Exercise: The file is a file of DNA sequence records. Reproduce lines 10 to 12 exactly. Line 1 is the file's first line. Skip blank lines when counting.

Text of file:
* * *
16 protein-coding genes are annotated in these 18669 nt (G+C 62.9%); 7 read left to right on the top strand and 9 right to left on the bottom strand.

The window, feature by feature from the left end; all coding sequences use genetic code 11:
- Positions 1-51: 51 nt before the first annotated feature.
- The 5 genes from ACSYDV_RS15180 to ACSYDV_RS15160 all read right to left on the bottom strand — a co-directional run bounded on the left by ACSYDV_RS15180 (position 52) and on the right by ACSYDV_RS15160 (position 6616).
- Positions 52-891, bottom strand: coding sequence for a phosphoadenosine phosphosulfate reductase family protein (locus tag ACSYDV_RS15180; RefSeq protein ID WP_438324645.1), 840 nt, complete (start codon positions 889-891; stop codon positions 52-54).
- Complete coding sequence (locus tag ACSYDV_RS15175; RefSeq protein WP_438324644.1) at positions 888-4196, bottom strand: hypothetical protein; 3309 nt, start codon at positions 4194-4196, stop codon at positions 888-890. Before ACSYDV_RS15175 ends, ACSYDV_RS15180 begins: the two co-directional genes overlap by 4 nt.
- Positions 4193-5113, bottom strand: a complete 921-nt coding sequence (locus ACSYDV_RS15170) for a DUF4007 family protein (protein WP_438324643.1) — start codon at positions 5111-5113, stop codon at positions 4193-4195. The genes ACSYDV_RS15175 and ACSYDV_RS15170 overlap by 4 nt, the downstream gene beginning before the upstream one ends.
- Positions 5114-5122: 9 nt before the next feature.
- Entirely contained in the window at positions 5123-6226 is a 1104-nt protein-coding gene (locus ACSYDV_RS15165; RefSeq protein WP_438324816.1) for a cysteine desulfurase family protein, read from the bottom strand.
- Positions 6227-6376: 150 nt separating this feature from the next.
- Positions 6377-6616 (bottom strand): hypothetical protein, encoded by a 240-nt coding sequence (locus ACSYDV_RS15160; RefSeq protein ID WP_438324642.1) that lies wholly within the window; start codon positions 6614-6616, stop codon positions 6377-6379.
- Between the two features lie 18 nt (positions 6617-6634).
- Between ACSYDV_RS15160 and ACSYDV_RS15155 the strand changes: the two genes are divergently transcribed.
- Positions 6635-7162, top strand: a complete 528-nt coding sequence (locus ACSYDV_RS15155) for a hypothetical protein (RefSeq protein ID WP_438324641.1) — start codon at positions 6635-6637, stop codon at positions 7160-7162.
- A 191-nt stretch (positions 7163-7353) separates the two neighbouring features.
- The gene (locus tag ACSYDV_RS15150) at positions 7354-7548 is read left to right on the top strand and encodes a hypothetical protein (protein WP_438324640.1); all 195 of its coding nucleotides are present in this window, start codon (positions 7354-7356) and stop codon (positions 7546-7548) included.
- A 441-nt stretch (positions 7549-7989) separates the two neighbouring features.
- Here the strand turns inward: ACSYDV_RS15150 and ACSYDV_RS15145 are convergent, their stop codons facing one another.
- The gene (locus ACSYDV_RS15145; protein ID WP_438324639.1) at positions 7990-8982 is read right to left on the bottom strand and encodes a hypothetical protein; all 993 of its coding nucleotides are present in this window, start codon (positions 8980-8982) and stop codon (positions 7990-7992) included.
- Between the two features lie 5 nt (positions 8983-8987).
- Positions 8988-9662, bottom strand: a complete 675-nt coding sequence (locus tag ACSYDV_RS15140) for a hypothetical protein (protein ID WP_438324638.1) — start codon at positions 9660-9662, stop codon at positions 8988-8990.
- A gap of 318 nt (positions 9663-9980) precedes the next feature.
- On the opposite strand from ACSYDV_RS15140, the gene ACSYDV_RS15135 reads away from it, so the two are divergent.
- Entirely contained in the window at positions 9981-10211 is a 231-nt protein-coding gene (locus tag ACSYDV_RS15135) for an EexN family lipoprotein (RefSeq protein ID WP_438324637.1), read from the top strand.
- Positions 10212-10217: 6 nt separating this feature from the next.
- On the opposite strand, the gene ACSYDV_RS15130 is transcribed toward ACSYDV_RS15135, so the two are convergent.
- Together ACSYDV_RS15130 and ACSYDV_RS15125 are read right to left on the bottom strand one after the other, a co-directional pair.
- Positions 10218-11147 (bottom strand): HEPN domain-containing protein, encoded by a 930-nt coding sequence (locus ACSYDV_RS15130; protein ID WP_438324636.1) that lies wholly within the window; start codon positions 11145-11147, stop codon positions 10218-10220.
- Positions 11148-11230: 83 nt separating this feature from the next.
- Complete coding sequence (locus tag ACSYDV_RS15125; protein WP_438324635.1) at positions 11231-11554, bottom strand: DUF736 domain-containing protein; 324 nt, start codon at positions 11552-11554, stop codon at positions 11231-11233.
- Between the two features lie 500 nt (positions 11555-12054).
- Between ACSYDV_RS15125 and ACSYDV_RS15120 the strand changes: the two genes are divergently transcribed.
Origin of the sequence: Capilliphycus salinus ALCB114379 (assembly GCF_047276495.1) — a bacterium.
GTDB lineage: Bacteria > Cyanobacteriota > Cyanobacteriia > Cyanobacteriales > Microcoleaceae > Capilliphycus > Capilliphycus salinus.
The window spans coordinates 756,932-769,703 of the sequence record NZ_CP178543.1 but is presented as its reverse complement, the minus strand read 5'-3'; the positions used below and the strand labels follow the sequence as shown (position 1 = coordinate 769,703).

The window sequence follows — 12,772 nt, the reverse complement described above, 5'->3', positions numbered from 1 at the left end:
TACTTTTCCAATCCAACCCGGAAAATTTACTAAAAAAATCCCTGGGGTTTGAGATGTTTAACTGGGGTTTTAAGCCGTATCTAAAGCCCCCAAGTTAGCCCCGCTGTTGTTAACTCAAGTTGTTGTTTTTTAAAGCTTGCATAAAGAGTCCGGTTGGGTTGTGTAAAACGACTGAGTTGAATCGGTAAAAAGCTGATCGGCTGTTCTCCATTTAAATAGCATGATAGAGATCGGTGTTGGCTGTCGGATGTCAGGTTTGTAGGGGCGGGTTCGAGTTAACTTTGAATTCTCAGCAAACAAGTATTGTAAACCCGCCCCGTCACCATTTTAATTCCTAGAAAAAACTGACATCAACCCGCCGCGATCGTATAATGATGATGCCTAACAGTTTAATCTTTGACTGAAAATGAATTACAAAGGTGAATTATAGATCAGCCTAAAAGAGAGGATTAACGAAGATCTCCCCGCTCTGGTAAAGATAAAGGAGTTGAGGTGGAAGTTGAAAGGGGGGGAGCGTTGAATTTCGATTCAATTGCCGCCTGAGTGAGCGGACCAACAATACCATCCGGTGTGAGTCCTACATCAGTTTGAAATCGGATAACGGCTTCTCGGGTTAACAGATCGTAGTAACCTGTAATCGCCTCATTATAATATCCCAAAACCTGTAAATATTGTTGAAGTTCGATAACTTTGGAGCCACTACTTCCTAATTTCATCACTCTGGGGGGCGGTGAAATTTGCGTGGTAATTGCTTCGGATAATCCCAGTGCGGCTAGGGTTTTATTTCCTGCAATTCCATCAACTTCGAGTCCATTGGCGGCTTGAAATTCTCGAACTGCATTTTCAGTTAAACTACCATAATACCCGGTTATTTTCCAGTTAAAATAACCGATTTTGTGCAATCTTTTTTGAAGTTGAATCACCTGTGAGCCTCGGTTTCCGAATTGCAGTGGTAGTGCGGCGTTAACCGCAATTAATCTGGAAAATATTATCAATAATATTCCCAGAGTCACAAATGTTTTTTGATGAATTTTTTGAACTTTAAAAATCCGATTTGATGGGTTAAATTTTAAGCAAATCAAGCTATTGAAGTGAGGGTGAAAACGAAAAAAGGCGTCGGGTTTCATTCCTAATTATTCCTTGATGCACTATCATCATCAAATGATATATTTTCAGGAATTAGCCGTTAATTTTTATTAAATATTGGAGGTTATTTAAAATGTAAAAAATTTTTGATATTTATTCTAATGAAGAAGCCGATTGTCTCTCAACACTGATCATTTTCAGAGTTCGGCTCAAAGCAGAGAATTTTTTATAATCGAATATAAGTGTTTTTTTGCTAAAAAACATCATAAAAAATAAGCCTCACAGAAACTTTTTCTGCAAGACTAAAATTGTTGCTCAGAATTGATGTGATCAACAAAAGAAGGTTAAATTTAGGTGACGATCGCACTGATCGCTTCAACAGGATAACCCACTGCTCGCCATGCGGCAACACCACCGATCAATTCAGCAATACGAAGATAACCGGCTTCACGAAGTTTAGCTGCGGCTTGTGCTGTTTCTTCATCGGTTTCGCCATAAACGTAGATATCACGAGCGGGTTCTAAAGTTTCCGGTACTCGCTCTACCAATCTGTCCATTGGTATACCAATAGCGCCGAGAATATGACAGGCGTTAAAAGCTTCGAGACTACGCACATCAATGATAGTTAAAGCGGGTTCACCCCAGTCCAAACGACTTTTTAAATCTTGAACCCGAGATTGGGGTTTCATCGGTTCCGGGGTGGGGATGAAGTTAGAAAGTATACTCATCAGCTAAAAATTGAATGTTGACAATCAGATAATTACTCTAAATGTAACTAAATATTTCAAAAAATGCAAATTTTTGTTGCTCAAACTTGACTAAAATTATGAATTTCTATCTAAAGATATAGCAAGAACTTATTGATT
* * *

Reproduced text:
- Positions 6227-6376: 150 nt separating this feature from the next.
- Positions 6377-6616 (bottom strand): hypothetical protein, encoded by a 240-nt coding sequence (locus ACSYDV_RS15160; RefSeq protein ID WP_438324642.1) that lies wholly within the window; start codon positions 6614-6616, stop codon positions 6377-6379.
- Between the two features lie 18 nt (positions 6617-6634).